Breathe in…breathe out. Do you know how amazing your lungs are? Whether you take your lungs for granted or your respiratory symptom worries you, you probably don’t fully appreciate your lungs—the largest organ of your body. Here’s a fun quiz to learn some fascinating facts about your lungs and how to keep them healthy!

On average, we breathe in 600 to 800 gallons of air each day.

If you guessed true, think bigger! We breathe in about 2,100 to 2,400 gallons of air each day, taking 22,000 breaths to do it! We need that much air to oxygenate the 2,400 gallons or so of blood that pumps through our hearts daily. But as we age, oxygen levels can drop 20%, partially because of poor breathing habits such a shallow breathing, which can cause dizziness, light-headedness, tension and fatigue. Better-breathing exercise: Lie on your back, one hand resting on your belly. Take slow, deep breaths through your nostrils, feeling your belly expand and contract with each breath. Continue for about 10 minutes.

You shouldn't consume acid-causing foods and drinks, such as deli meats and sodas, because they can lead to respiratory acidosis, essentially poisoning your lungs.

There is a dangerous condition called respiratory acidosis—but it has nothing to do with whether your foods increase acid. The lungs remove carbon dioxide, a by-product of metabolism, from blood and expel it through exhalation. When they aren’t able to expel enough carbon dioxide, toxic levels build up and throw off the chemical balance of the body. This results in acidosis, literally acid poisoning of all the cells, and can damage the brain, heart and other organs. Potential causes of respiratory acidosis include asthma, obesity and the overuse of alcohol…but not eating acid-causing foods. However, that’s not a green light for unlimited consumption of deli meat and soda. A diet that includes plenty of fruits and vegetables and moderate amounts of healthy protein is better for your lungs and the rest of your body!

Lung function can directly affect our moods and emotions.

Lungs and emotions are more connected than most people think. As blood flows through the lungs, many body chemicals are either inactivated or activated—including a hormone that controls blood pressure and, in women, the hormones estradiol and progesterone. For example, low progesterone can cause anxiety and a low estrogen level has been linked with depression. It goes the other way, too—emotions affect lung function. People with asthma often report that laughing or crying brings on symptoms, and people with depression often suffer reduced lung function. One easy way to help your breathing and your mood is to listen to the right kind of music!


The lungs normally have fluid in them.

It’s normal—and healthy—for lungs to have small amounts of fluids, called surfactants, to help with immune function and defend against viral and bacterial infections. But certain medical conditions, such as infection, can cause fluid to build up in the layers of tissue that line the lungs and the chest cavity—a potentially serious condition called pleural effusion. See your doctor if you develop chest pain, painful breathing or a dry, nonproductive cough and especially if deep breathing causes an increase in chest pain.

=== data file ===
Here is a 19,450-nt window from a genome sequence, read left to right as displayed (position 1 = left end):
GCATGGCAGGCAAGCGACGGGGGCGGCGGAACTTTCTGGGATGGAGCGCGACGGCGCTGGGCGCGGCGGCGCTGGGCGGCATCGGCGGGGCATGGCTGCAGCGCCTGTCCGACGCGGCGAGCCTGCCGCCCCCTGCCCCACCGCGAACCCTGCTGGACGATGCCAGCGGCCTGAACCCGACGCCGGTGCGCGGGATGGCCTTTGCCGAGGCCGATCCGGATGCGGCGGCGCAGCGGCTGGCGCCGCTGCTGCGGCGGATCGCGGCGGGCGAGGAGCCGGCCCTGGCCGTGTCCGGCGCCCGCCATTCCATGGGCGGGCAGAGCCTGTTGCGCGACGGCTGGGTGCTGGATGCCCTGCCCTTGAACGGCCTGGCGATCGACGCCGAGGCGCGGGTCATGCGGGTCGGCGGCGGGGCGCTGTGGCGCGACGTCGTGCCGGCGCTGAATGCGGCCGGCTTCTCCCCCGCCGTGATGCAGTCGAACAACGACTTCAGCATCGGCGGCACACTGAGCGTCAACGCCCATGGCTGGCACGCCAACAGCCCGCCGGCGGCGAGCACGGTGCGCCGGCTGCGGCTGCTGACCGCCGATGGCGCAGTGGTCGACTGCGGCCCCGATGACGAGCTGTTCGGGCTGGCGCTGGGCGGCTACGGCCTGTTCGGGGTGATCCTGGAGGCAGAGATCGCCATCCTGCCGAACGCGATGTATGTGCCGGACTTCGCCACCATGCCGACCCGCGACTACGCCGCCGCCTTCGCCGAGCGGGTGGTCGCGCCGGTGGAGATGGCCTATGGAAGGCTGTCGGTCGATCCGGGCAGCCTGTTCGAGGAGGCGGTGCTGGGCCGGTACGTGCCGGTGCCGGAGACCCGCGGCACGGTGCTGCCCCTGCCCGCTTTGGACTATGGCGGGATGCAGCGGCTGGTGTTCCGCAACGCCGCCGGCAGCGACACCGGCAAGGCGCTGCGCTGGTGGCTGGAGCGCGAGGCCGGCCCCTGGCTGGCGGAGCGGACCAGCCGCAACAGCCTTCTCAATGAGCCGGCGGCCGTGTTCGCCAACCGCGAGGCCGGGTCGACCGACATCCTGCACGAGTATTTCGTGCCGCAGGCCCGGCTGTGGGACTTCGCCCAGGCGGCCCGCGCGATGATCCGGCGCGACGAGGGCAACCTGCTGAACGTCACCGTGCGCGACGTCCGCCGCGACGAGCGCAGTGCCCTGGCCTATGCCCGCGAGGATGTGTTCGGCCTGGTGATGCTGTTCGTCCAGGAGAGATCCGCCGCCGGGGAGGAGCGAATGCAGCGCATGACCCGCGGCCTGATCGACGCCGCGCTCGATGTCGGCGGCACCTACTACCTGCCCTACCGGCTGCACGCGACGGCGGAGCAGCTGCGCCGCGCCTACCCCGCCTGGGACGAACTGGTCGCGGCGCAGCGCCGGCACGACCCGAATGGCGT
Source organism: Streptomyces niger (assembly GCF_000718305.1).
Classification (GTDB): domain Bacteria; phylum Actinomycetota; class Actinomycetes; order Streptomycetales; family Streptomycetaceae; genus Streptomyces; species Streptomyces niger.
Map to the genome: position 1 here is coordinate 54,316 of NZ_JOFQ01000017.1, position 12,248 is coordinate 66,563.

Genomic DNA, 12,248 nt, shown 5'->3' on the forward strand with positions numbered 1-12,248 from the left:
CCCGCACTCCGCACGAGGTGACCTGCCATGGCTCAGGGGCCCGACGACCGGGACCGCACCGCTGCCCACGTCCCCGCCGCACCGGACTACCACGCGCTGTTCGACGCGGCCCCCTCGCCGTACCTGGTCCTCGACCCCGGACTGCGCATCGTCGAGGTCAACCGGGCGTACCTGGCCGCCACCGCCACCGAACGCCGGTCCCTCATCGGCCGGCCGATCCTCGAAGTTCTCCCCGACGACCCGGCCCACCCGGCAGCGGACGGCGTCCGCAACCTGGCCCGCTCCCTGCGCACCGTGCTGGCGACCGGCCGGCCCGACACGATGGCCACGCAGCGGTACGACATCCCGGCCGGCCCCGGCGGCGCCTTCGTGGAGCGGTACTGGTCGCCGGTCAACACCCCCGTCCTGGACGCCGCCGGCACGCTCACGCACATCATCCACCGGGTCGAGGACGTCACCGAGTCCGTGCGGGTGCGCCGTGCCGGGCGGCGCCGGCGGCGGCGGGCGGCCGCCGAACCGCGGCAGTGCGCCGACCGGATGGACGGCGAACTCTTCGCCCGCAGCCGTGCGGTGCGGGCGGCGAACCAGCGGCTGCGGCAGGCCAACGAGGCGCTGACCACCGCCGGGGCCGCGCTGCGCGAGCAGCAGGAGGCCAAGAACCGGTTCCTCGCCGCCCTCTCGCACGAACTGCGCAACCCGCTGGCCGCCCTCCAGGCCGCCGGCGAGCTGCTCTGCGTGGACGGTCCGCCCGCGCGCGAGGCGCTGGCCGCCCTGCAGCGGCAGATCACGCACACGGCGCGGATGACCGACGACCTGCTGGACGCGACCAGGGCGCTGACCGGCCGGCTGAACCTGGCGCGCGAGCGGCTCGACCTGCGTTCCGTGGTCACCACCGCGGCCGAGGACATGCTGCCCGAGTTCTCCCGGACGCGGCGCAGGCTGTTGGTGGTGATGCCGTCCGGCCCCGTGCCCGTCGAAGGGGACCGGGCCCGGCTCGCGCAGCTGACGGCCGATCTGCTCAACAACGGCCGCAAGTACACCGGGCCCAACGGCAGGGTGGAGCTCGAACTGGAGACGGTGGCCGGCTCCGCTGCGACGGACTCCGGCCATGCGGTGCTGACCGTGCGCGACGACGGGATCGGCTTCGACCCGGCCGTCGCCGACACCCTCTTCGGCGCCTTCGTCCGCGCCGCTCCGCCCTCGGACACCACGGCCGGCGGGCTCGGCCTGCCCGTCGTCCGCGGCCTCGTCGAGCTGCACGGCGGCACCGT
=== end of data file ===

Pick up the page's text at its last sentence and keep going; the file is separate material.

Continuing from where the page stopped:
In very cold temperatures, it is common to experience wheezing, shortness of breath and chest tightness.

Struggling to breathe in reaction to cold weather is not normal and should be checked out. It can be a sign of a serious health condition such as chronic obstructive pulmonary disease (COPD), asthma or a respiratory infection. If you’re a smoker, they’re a sign—and a good reason—for you to quit!

If you outgrew childhood asthma, you won’t ever have it again.

Asthma, a lung disease that makes it difficult to breathe, can start at any age. Although children who have asthma when they are very young sometimes find that their symptoms go away as their lungs develop, the symptoms can return later in life…and people who never had asthma as children can develop it as adults. Asthma symptoms such as wheezing, shortness of breath, coughing, chest tightness, and possibly acute attacks can be managed with medication, coping techniques and lifestyle changes.


Lung tumors often go unnoticed because they’re pain-free.

Because there are few nerve endings in the lungs, a tumor can grow without causing pain or discomfort—one of the reasons that lung cancer is often diagnosed at later stages. But symptoms besides pain can alert you to see your doctor—a cough that doesn't go away and gets worse over time…hoarseness…wheezing or shortness of breath…frequent lung infections such as bronchitis or pneumonia. You can also reduce your risk for getting lung cancer by not smoking and avoiding exposure to secondhand smoke.

Pneumonia is a common lung infection that usually resolves on its own within three weeks.

Pneumonia sounds serious—and it can be—but most people who do not have other health issues recover in two to three weeks even if their symptoms are severe. However, because pneumonia can be life-threatening, it’s best to check with your doctor if you think you might have it.

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